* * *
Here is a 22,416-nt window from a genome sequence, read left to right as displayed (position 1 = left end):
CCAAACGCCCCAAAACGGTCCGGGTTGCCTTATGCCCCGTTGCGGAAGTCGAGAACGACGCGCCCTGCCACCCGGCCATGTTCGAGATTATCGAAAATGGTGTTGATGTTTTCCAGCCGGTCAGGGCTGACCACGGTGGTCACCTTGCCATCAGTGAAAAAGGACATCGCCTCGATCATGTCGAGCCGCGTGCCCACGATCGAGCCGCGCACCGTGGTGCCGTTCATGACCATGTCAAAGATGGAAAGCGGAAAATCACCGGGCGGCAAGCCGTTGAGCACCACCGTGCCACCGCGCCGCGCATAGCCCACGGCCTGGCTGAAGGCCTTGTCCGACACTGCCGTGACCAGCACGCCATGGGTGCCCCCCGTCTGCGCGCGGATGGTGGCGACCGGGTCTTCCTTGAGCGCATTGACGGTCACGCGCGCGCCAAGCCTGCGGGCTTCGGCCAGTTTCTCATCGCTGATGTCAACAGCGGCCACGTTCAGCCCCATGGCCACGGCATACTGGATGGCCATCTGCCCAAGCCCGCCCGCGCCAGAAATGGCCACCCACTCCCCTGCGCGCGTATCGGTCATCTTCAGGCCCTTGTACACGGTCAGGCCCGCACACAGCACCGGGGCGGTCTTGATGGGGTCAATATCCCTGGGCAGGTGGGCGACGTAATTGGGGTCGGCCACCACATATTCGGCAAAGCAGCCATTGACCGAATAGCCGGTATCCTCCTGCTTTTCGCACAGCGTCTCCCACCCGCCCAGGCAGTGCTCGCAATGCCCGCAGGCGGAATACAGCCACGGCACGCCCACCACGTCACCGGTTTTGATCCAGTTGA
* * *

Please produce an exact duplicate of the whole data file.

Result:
Here is a 22,416-nt window from a genome sequence, read left to right as displayed (position 1 = left end):
CCAAACGCCCCAAAACGGTCCGGGTTGCCTTATGCCCCGTTGCGGAAGTCGAGAACGACGCGCCCTGCCACCCGGCCATGTTCGAGATTATCGAAAATGGTGTTGATGTTTTCCAGCCGGTCAGGGCTGACCACGGTGGTCACCTTGCCATCAGTGAAAAAGGACATCGCCTCGATCATGTCGAGCCGCGTGCCCACGATCGAGCCGCGCACCGTGGTGCCGTTCATGACCATGTCAAAGATGGAAAGCGGAAAATCACCGGGCGGCAAGCCGTTGAGCACCACCGTGCCACCGCGCCGCGCATAGCCCACGGCCTGGCTGAAGGCCTTGTCCGACACTGCCGTGACCAGCACGCCATGGGTGCCCCCCGTCTGCGCGCGGATGGTGGCGACCGGGTCTTCCTTGAGCGCATTGACGGTCACGCGCGCGCCAAGCCTGCGGGCTTCGGCCAGTTTCTCATCGCTGATGTCAACAGCGGCCACGTTCAGCCCCATGGCCACGGCATACTGGATGGCCATCTGCCCAAGCCCGCCCGCGCCAGAAATGGCCACCCACTCCCCTGCGCGCGTATCGGTCATCTTCAGGCCCTTGTACACGGTCAGGCCCGCACACAGCACCGGGGCGGTCTTGATGGGGTCAATATCCCTGGGCAGGTGGGCGACGTAATTGGGGTCGGCCACCACATATTCGGCAAAGCAGCCATTGACCGAATAGCCGGTATCCTCCTGCTTTTCGCACAGCGTCTCCCACCCGCCCAGGCAGTGCTCGCAATGCCCGCAGGCGGAATACAGCCACGGCACGCCCACCACGTCACCGGTTTTGATCCAGTTGA